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Politicians call for securing and developing Sinai

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Brotherhood Supreme Guide calls on government to bring kidnappers to justice as groups stress importance of Sinai development

Egyptian police and soldiers who were seized in Sinai by kidnappers are seen upon their arrival at Almaza military Airbase in Cairo on May 22, 2013  (AFP Photo)

Egyptian police and soldiers who were seized in Sinai by kidnappers are seen upon their arrival at Almaza military Airbase in Cairo on May 22, 2013
(AFP Photo)

Political figures have expressed relief at the release of seven conscripts on Wednesday morning who had been kidnapped by militants in Sinai. After President Mohamed Morsi welcomed the conscripts to Cairo, politicians and parties called on the government to continue to work to secure Sinai and implement development projects in the volatile region.

Supreme Guide of the Muslim Brotherhood Mohamed Badie thanked those involved in efforts to facilitate the release of the hostages. “Full control and development must be extended over all of Sinai and we must hold criminals accountable and pursue them wherever they are,” wrote the Brotherhood leader on his Twitter account.

The Muslim Brotherhood released a statement, saying that it was time for government officials and community members to consider taking a new approach to dealing with Sinai with respects to its development and security concerns.

The group’s political wing, the Freedom and Justice Party (FJP), took the opportunity to call for a more unified political landscape, “especially in situations that require a unified stand in the face of any threat to homeland security and the safety of its children.”

Shura Council Speaker Ahmed Fahmy thanked the police, army and political leadership and thanked Sinai residents for their cooperation, while Tarek Al-Malat, a member of the Shura Council and Al-Wasat Party, said the latest security incident showed it was time to develop Sinai and refocus efforts on tourism in the peninsula.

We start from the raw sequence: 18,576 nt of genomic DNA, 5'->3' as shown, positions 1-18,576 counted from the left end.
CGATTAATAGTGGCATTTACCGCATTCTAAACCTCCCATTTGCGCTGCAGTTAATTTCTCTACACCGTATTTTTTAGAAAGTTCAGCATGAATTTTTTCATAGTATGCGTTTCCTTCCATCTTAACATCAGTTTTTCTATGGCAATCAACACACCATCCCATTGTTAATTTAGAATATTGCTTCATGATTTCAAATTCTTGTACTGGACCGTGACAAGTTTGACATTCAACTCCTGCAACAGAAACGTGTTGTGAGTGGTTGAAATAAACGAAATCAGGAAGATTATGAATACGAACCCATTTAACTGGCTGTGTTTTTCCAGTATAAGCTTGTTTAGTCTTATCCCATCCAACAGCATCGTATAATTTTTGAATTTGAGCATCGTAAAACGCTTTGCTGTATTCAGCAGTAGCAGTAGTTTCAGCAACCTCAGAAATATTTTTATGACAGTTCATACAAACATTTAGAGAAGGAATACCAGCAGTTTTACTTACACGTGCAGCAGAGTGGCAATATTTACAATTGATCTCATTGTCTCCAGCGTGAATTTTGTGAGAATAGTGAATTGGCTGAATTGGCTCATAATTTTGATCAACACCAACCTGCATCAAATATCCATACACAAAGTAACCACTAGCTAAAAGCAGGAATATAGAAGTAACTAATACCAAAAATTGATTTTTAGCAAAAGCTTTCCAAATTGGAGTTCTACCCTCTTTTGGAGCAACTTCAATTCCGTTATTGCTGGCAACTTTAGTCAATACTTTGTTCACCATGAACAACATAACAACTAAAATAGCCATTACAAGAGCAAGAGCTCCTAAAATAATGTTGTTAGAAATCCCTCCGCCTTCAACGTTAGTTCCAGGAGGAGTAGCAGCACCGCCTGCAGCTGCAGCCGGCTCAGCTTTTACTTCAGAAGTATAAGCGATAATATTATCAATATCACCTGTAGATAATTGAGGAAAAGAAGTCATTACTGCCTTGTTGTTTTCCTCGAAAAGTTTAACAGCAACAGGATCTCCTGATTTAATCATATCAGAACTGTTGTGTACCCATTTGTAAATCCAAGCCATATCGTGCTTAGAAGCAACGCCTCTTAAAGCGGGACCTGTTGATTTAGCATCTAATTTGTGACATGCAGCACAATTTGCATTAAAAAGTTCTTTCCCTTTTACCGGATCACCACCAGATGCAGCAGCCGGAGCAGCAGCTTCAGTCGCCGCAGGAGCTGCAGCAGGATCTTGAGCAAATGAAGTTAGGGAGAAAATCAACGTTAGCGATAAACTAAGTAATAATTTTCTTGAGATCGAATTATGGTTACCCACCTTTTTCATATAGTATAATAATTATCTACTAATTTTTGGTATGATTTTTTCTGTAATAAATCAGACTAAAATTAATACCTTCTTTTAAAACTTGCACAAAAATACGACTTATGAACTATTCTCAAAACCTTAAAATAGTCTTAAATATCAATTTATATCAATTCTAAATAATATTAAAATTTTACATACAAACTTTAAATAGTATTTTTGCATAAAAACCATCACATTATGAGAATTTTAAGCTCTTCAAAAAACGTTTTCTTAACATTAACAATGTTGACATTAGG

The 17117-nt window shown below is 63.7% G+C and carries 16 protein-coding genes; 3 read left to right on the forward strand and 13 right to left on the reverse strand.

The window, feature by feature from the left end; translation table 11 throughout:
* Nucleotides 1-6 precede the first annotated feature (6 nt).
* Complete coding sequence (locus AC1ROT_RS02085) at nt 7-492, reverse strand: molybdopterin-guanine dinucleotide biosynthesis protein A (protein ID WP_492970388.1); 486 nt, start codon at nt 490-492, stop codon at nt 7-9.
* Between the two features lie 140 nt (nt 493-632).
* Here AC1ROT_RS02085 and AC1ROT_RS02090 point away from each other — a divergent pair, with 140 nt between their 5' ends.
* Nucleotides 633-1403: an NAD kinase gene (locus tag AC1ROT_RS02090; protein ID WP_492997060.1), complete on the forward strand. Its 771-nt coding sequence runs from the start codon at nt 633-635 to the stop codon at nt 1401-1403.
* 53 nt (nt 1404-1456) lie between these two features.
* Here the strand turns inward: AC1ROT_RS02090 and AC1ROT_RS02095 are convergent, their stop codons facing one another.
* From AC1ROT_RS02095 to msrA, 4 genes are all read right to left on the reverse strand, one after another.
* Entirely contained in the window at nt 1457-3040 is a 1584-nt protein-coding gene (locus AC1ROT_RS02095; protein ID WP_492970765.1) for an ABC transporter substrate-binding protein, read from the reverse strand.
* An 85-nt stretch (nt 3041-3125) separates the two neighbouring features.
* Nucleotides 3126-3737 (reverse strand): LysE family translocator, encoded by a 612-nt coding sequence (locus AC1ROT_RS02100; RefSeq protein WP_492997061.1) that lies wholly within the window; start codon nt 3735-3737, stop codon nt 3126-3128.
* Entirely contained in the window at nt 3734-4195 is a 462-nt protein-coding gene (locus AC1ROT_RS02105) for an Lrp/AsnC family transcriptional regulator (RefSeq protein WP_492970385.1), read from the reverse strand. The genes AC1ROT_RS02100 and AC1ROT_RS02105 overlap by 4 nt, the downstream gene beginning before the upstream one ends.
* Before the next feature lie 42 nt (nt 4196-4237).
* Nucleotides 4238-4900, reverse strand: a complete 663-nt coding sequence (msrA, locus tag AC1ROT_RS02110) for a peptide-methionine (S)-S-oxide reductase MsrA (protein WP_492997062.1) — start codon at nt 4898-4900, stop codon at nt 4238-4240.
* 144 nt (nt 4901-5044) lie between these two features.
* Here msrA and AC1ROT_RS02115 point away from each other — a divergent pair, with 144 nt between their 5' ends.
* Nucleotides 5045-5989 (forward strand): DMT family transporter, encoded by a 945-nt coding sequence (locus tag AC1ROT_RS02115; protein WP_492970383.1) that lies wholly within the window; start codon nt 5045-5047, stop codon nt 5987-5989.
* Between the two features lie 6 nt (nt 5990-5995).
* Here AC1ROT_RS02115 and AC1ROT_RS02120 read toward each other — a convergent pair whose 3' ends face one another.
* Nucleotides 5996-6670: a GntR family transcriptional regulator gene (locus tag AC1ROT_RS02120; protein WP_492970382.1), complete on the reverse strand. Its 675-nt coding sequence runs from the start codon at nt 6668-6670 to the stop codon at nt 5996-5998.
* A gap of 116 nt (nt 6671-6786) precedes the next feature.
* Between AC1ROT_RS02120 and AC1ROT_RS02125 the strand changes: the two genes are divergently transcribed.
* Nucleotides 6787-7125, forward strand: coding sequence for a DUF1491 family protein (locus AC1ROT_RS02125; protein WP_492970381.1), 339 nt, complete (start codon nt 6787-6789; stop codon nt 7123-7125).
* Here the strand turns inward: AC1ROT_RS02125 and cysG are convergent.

Liberal former MP Amr Hamzawy said the successful crisis management should be commended and that work to secure Sinai should continue. He also promoted the launching of development efforts, according to his official Twitter account.

The Misr Al-Qawia Party said despite the “massive absence of information about the incident and circumstances” it hoped that the latest development would be the beginning of exerting full control over all Egyptian territories, blaming the security concerns on a lack of sovereignty at the expense of the Camp David Accords. The party called on the modification of the Camp David Agreement to allow Egyptian military deployment in all of Sinai, the implementation of a development plan for the region, and to “preserve the dignity” of Sinai residents by putting an end to security violations to which they are subjected.

The Al-Wafd Party called on the Armed Forces to continue military operations in Sinai to put an end to armed groups there, saying the area and its people had been marginalised for decades and that restitution needed to be a top government priority.

Al-Nour Party Chairman Younis Makhyoun said the kidnappings were a “wake-up call” to the gravity of the situation in Sinai, according to state-owned Al-Ahram. The leader of the Salafi party that has found itself at odds with the ruling FJP added that progress in Sinai could not be achieved by a single group, requiring national reconciliation before positive steps could be taken to achieve positive outcomes in Sinai.

Additional reporting by Ibrahim Al-Masry


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